New World, Old Maps is a rotating display of the acclaimed historic map collection formed by Dallas Pratt, co-founder of the American Museum in Britain, Bath, and celebrates the publication Mapping the New World—Renaissance Maps from the American Museum in Britain.
Illustrating the changing shape of the Americas as Renaissance cartographers (working from ancient and medieval sources) learned more of the New World, this is the third in a series of extensively illustrated catalogues produced by Scala Arts and Heritage Publishers to showcase the core collections of the American Museum in Britain.
The ‘New World’ was constantly changing shape on maps made from the 15th to 17th centuries as European cartographers learned more from the navigators, who had ventured forth across the Atlantic in search of treasure—notably pearls, gold, and spices.
Portugal launched the first open sea explorations in the early 15th century, breaking with the coastal sailing tradition of keeping land in sight as an aid to navigation. By venturing into the realms of sea monsters – grotesquely illustrated on contemporary maps as matters of fact rather than fantasy – Portugal had laid claim to the Madeira islands and the Azores by 1427, and then went on to explore the west coast of Africa.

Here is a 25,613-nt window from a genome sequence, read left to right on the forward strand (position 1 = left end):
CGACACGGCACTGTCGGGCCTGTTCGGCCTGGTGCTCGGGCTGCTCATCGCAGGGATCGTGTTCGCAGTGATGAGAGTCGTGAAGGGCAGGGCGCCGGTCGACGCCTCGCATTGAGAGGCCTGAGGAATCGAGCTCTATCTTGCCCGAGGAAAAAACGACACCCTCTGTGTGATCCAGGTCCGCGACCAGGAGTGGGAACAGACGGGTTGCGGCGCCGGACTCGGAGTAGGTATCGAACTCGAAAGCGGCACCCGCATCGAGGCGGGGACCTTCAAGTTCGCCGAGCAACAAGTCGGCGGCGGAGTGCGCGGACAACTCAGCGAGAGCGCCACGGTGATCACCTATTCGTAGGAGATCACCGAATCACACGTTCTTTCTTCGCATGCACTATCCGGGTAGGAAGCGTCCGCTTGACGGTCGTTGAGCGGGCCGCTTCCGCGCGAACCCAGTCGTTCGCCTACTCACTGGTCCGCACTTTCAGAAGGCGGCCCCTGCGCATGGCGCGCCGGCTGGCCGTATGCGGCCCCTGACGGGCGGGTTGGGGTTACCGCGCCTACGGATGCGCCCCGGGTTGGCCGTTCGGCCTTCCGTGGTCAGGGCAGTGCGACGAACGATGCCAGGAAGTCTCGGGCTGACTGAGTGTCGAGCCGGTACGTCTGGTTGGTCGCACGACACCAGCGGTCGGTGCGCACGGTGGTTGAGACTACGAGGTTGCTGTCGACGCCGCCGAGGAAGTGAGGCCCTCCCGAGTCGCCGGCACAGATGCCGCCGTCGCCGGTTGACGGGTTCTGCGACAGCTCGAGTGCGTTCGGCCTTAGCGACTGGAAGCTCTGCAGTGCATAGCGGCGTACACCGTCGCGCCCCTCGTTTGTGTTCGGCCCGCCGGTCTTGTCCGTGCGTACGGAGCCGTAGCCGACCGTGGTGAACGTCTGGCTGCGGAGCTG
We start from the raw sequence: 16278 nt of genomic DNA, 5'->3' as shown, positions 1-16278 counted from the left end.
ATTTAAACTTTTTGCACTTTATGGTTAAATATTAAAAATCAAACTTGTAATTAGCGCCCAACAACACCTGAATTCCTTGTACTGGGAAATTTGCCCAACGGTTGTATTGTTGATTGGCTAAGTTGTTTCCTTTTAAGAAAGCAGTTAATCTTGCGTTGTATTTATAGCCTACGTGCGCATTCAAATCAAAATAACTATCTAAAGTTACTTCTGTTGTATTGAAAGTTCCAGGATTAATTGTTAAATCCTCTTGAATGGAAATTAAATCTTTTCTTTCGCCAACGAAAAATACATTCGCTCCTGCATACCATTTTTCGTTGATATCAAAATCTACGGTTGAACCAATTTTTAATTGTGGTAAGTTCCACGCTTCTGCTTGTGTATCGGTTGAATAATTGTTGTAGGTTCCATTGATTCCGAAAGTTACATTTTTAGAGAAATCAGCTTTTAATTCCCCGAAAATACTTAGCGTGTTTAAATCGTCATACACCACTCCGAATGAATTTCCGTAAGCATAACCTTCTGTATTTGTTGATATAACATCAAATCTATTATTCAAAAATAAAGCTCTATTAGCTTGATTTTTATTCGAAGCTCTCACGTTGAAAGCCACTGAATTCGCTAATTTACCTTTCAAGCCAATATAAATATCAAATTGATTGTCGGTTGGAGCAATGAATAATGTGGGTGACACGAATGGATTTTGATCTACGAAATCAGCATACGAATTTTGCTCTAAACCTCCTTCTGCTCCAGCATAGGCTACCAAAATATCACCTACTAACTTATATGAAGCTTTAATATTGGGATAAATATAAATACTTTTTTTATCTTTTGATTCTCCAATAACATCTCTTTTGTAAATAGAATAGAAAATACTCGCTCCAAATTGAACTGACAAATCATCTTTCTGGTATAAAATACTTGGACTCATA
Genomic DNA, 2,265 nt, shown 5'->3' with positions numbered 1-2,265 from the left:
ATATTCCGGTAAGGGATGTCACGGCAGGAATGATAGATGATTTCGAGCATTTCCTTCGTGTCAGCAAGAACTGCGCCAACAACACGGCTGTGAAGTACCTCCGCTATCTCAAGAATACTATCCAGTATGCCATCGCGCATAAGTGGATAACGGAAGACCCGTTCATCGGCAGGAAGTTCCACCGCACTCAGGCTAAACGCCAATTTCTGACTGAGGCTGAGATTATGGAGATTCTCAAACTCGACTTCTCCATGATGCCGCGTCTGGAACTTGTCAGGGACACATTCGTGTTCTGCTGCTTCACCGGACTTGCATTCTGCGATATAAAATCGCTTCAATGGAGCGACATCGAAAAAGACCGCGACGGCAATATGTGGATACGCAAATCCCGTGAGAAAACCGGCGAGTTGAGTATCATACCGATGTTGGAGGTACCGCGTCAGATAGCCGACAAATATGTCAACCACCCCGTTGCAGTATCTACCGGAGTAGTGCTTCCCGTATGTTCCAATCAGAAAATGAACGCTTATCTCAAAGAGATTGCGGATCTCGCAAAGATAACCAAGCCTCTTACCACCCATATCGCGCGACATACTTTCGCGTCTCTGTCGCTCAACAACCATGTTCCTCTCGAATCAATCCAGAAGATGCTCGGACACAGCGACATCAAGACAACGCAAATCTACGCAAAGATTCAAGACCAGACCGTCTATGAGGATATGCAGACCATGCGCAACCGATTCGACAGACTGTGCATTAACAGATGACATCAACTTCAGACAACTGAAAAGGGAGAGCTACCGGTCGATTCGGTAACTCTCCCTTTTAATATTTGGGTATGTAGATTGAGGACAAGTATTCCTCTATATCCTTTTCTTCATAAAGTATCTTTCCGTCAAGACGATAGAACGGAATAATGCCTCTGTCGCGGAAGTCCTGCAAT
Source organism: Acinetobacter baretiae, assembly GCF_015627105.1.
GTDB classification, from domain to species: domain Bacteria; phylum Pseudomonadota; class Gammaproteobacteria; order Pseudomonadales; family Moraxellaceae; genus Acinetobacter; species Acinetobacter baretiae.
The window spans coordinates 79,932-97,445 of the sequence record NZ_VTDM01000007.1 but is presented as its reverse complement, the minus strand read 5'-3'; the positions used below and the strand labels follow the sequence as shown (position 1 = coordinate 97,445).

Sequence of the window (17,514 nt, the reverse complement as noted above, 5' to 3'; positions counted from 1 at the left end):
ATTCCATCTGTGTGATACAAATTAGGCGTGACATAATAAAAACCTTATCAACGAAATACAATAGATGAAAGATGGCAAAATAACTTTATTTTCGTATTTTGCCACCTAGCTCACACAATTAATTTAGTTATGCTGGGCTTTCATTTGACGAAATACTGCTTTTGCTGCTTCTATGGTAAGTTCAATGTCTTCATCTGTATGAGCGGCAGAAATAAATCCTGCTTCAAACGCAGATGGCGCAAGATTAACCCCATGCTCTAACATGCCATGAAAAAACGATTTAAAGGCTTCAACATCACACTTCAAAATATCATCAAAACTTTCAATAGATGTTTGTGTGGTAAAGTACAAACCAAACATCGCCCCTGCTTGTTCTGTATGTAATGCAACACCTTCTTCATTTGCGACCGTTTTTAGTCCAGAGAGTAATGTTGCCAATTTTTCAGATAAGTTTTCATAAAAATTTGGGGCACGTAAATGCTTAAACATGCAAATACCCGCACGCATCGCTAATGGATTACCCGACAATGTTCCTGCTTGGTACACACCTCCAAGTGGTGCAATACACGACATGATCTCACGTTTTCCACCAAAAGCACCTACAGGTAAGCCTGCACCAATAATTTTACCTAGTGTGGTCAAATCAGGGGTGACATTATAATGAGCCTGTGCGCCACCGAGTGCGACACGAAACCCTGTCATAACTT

Portugal’s great rival, Castile, had been slower to take up the challenge of oceanic exploration. After its marriage alliance with Aragon in 1469 and the subsequent reconquest of the Moorish kingdom of Granada (completed in 1492), Castile looked seawards.
By claiming Granada for Christ, the Spanish monarchs severed trade ties with African markets dealing in luxury goods. (Such bounty had previously been paid as tribute by the Moors.) To avoid the humiliation of bartering with Portugal over trade through Africa, it thus became necessary to finance adventurers willing to seek out new trade routes with the East by travelling west. Christopher Columbus famously set sail in August 1492, the same year that Granada finally fell to his patrons, Isabella of Castile and Ferdinand of Aragon. In little more than two months, Columbus had discovered a world ‘new’ to Europe and claimed it on behalf of Castile.
Subsequent European dominance of the Americas was achieved by detailed maps. Whereas medieval maps illustrated theology rather than geography, the Renaissance revived the classical discipline of scientifically mapping land mass. Such precision was entirely practical: only by exact measurement could the rich New World territories be claimed, plundered and ruled by their Old World conquerors.